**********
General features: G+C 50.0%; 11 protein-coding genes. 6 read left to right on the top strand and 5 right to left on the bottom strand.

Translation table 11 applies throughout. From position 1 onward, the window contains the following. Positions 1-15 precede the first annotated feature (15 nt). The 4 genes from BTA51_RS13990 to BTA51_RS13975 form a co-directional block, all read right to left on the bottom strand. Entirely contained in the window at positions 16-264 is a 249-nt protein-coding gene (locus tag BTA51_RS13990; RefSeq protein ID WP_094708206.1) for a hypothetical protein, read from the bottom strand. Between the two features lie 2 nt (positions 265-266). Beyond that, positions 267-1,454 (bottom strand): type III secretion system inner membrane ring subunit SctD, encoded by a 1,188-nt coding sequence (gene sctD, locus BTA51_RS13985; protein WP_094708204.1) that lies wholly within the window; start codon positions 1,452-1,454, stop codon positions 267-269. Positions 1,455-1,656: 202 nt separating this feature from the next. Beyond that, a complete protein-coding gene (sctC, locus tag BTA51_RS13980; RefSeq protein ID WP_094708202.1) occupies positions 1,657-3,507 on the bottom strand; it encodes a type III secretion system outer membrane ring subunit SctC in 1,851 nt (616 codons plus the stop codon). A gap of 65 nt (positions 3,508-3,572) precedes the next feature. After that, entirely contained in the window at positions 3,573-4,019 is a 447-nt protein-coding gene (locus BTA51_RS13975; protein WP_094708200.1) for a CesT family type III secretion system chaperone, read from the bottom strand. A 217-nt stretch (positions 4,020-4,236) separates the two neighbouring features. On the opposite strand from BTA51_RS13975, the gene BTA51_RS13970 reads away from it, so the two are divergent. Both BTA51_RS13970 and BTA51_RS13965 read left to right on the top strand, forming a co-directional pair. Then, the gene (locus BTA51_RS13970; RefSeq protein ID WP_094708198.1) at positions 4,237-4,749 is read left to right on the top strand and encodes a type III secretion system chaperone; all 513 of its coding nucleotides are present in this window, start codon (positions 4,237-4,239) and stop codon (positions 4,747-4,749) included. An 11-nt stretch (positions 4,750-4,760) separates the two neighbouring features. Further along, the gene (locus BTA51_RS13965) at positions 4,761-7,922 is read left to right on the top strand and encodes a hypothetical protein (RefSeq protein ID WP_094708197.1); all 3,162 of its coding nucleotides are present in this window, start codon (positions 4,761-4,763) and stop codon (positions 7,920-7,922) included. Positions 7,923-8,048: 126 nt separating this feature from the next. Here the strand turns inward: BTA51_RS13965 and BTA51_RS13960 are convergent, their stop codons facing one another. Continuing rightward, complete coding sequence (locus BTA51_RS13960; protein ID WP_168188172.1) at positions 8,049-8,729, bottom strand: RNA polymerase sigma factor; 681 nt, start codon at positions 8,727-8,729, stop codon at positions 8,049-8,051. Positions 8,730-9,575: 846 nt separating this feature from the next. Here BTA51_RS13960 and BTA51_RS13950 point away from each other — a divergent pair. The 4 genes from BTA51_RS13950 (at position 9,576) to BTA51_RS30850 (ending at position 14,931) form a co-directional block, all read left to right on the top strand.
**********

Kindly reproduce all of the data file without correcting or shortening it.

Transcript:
General features: G+C 50.0%; 11 protein-coding genes. 6 read left to right on the top strand and 5 right to left on the bottom strand.

Translation table 11 applies throughout. From position 1 onward, the window contains the following. Positions 1-15 precede the first annotated feature (15 nt). The 4 genes from BTA51_RS13990 to BTA51_RS13975 form a co-directional block, all read right to left on the bottom strand. Entirely contained in the window at positions 16-264 is a 249-nt protein-coding gene (locus tag BTA51_RS13990; RefSeq protein ID WP_094708206.1) for a hypothetical protein, read from the bottom strand. Between the two features lie 2 nt (positions 265-266). Beyond that, positions 267-1,454 (bottom strand): type III secretion system inner membrane ring subunit SctD, encoded by a 1,188-nt coding sequence (gene sctD, locus BTA51_RS13985; protein WP_094708204.1) that lies wholly within the window; start codon positions 1,452-1,454, stop codon positions 267-269. Positions 1,455-1,656: 202 nt separating this feature from the next. Beyond that, a complete protein-coding gene (sctC, locus tag BTA51_RS13980; RefSeq protein ID WP_094708202.1) occupies positions 1,657-3,507 on the bottom strand; it encodes a type III secretion system outer membrane ring subunit SctC in 1,851 nt (616 codons plus the stop codon). A gap of 65 nt (positions 3,508-3,572) precedes the next feature. After that, entirely contained in the window at positions 3,573-4,019 is a 447-nt protein-coding gene (locus BTA51_RS13975; protein WP_094708200.1) for a CesT family type III secretion system chaperone, read from the bottom strand. A 217-nt stretch (positions 4,020-4,236) separates the two neighbouring features. On the opposite strand from BTA51_RS13975, the gene BTA51_RS13970 reads away from it, so the two are divergent. Both BTA51_RS13970 and BTA51_RS13965 read left to right on the top strand, forming a co-directional pair. Then, the gene (locus BTA51_RS13970; RefSeq protein ID WP_094708198.1) at positions 4,237-4,749 is read left to right on the top strand and encodes a type III secretion system chaperone; all 513 of its coding nucleotides are present in this window, start codon (positions 4,237-4,239) and stop codon (positions 4,747-4,749) included. An 11-nt stretch (positions 4,750-4,760) separates the two neighbouring features. Further along, the gene (locus BTA51_RS13965) at positions 4,761-7,922 is read left to right on the top strand and encodes a hypothetical protein (RefSeq protein ID WP_094708197.1); all 3,162 of its coding nucleotides are present in this window, start codon (positions 4,761-4,763) and stop codon (positions 7,920-7,922) included. Positions 7,923-8,048: 126 nt separating this feature from the next. Here the strand turns inward: BTA51_RS13965 and BTA51_RS13960 are convergent, their stop codons facing one another. Continuing rightward, complete coding sequence (locus BTA51_RS13960; protein ID WP_168188172.1) at positions 8,049-8,729, bottom strand: RNA polymerase sigma factor; 681 nt, start codon at positions 8,727-8,729, stop codon at positions 8,049-8,051. Positions 8,730-9,575: 846 nt separating this feature from the next. Here BTA51_RS13960 and BTA51_RS13950 point away from each other — a divergent pair. The 4 genes from BTA51_RS13950 (at position 9,576) to BTA51_RS30850 (ending at position 14,931) form a co-directional block, all read left to right on the top strand.